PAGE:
For the first time, Tony Blair has said he and other world leaders were wrong to give in to Israeli pressure to boycott Hamas after it won the Palestinian elections in 2006.
Mr Blair, who was Prime Minister at the time, supported President George W Bush’s push to halt aid to and cut ties with the newly elected Hamas-led Palestinian authority unless it agreed to recognise Israel and renounce violence.
A year after Hamas rejected the terms, the boycott and Israel’s economic blockade of Gaza came into force, and remains in effect today.
Mr Blair was appointed Special Envoy of the Middle East Quartet, which comprises of the US, EU, UN and Russia, the day he resigned as Prime Minister.
In an interview with The Observer, the former Prime Minister said: “In retrospect I think we should have, right at the very beginning, tried to pull [Hamas] into a dialogue and shifted their positions. I think that’s where I would be in retrospect.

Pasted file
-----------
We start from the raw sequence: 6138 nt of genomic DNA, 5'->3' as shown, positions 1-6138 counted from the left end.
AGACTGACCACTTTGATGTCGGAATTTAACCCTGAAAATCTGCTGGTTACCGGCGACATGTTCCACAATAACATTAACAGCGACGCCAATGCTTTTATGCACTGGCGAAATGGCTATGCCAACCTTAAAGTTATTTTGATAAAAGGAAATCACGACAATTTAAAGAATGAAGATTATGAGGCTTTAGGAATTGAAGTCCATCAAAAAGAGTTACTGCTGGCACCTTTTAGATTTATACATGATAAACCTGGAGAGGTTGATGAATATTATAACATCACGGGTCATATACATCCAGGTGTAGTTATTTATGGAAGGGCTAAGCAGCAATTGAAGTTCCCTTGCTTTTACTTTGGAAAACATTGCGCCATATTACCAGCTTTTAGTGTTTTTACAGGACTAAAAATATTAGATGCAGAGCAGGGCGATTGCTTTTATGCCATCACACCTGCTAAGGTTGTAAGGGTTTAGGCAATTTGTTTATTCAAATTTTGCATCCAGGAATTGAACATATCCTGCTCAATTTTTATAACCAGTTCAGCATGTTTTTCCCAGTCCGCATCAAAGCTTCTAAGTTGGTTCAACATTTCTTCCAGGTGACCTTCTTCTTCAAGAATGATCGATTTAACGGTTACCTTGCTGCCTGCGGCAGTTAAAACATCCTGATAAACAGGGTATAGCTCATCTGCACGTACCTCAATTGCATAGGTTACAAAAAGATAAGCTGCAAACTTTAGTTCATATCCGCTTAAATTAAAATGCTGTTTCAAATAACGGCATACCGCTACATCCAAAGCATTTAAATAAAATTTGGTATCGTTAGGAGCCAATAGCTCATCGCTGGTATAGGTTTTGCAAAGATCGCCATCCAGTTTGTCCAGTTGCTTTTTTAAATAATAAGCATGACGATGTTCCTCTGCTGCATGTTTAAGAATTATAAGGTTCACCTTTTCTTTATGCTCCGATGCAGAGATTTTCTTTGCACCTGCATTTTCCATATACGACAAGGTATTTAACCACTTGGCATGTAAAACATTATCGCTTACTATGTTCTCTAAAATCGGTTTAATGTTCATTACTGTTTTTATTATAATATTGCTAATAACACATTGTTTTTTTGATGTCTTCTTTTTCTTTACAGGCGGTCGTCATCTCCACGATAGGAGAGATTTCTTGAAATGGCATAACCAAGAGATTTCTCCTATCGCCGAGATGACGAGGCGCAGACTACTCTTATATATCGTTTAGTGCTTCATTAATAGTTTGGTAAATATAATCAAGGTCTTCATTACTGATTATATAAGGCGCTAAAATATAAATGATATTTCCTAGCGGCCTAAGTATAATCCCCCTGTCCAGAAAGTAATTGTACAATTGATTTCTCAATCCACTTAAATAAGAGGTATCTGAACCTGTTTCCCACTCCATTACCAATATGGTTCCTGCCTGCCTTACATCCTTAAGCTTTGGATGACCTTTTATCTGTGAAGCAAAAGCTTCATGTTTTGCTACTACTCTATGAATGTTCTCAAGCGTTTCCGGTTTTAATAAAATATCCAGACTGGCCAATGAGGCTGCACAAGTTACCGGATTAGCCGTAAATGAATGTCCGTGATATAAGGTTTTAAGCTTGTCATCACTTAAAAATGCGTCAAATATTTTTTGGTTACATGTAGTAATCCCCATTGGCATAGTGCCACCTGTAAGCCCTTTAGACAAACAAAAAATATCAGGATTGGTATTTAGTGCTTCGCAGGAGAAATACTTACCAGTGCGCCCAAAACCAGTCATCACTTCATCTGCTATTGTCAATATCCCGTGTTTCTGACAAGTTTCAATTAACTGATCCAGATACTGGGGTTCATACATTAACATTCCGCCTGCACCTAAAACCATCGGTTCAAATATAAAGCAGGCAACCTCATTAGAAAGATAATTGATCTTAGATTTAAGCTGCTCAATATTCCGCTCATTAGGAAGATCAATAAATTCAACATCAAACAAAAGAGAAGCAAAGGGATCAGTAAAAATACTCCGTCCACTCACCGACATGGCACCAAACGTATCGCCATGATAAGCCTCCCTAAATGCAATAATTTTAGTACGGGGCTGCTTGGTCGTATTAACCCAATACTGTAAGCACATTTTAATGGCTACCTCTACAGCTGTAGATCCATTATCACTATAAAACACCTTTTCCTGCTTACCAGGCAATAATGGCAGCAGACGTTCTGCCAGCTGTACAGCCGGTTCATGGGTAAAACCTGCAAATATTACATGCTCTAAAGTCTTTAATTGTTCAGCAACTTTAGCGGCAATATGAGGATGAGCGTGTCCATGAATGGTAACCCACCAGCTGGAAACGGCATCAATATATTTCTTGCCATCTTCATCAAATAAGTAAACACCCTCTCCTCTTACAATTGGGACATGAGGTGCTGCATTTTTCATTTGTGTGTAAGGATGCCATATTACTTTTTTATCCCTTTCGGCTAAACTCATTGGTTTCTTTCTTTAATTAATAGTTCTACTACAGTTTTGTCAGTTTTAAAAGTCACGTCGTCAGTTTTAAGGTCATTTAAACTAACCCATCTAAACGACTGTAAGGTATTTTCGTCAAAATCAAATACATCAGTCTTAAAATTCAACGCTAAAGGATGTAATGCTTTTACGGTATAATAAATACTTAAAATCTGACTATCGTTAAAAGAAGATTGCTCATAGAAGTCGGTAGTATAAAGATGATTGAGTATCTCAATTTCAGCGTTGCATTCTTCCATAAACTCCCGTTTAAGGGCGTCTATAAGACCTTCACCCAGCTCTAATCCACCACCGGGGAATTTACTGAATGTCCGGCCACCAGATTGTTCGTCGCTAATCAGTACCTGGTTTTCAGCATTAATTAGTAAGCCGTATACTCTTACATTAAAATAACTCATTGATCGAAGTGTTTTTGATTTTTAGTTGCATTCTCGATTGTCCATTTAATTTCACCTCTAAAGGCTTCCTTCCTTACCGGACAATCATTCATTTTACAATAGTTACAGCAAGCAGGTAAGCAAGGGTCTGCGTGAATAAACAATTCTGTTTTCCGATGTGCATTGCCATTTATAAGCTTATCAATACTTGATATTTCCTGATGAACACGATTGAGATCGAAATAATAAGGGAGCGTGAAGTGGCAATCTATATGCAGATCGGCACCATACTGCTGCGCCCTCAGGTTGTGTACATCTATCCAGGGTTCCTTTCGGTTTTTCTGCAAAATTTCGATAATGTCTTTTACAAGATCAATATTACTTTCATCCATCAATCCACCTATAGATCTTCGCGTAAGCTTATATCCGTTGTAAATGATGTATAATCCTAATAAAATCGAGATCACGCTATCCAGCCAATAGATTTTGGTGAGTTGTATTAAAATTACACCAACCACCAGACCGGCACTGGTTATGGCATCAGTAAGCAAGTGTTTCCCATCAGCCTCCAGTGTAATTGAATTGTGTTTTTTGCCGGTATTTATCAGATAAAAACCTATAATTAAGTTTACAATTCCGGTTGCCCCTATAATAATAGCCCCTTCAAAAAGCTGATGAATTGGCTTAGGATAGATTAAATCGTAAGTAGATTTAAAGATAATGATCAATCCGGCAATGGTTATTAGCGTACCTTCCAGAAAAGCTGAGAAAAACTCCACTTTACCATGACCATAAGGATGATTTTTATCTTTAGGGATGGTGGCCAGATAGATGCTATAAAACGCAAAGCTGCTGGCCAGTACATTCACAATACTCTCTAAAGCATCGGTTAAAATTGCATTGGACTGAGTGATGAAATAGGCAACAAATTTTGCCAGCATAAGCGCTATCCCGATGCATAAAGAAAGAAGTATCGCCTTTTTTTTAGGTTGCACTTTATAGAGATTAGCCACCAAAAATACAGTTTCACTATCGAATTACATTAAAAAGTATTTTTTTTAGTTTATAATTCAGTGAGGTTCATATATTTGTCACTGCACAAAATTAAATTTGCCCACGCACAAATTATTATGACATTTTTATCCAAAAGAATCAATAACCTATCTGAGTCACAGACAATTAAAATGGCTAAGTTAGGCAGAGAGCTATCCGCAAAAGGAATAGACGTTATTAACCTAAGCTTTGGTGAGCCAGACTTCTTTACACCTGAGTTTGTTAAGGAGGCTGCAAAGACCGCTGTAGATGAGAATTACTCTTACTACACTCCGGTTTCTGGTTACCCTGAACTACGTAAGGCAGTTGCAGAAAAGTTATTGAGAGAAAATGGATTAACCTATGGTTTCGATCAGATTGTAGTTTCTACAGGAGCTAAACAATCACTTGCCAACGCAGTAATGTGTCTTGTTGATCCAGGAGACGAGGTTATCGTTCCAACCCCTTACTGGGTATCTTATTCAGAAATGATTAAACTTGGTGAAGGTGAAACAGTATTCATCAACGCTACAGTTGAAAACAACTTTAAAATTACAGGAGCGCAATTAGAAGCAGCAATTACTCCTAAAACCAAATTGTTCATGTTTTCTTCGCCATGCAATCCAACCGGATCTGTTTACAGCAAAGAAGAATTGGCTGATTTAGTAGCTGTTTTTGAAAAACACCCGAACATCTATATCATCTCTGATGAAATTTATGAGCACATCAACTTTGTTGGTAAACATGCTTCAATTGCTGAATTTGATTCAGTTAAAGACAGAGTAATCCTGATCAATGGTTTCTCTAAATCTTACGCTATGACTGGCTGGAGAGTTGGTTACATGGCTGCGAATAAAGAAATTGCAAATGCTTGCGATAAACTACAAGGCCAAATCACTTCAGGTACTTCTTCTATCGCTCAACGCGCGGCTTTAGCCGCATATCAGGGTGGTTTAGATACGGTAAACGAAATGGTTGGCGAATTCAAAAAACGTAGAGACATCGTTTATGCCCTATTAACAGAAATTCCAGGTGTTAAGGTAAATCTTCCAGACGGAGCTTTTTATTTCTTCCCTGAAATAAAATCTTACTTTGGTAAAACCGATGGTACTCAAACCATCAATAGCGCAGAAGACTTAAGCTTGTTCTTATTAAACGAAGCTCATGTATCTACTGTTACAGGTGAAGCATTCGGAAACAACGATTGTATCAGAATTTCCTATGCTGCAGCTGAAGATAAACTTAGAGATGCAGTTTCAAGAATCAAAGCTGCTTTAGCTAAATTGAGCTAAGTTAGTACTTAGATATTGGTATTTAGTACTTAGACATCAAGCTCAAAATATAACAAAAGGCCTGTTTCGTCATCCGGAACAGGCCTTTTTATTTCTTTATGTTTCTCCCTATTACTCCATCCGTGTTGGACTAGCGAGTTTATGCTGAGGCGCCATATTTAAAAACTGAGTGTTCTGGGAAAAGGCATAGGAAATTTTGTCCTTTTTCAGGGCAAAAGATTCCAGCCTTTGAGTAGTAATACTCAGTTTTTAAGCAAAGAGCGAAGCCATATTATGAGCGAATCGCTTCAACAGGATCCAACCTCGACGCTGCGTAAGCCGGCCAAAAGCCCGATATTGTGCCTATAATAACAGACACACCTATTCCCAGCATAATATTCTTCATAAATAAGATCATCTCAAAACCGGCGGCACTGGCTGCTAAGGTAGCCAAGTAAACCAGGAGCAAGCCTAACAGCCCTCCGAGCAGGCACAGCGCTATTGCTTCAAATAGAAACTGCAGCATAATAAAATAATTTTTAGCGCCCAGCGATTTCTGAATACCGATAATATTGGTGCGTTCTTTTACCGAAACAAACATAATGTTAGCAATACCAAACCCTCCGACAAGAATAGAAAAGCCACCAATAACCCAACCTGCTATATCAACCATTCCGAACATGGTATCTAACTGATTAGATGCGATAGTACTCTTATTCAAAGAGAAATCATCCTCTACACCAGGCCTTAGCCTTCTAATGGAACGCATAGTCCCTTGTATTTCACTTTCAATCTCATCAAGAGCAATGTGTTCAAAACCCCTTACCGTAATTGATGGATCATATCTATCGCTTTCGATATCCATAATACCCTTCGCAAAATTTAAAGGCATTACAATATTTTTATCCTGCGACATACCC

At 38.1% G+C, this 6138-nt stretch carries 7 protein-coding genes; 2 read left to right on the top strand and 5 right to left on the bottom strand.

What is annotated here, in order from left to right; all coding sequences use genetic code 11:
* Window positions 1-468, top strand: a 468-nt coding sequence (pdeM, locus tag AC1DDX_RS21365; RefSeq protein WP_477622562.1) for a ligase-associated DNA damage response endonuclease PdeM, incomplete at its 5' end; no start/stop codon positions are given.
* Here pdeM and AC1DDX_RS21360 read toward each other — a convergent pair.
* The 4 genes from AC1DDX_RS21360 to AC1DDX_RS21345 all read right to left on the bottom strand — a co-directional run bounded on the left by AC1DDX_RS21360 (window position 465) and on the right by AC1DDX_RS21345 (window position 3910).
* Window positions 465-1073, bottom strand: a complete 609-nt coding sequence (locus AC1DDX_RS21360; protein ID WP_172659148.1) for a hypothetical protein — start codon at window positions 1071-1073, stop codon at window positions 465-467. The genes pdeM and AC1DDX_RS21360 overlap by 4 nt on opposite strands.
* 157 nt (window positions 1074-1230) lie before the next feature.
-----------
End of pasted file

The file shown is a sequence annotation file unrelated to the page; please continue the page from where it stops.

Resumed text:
“But obviously it was very difficult, the Israelis were very opposed to it. But you know we could have probably worked out a way whereby we did – which in fact we ended up doing anyway, informally.”
Although Mr Blair did not elaborate on the nature of the British Government’s “informal” contact with Hamas, he appeared to be referring to talks between MI6 and Hamas representatives to secure the release of a British journalist kidnapped in Gaza in 2007.
His remarks come as Hamas agreed to hold general elections in Gaza in order to bring about its long-running feud with the Fatah movement.
The rival factions signed a reconciliation deal in Cairo last week after two days of Egypt-brokered negotiations. The groups fought a short civil war in Gaza in 2007, and since then Hamas has governed the small coastal enclave.
Hamas has refused to recognise the state of Israel or denounce the use of violence, but earlier this year changed its founding charter to suggest it would be willing to assent to a Palestinian state along the lines of the 1967 Green Line.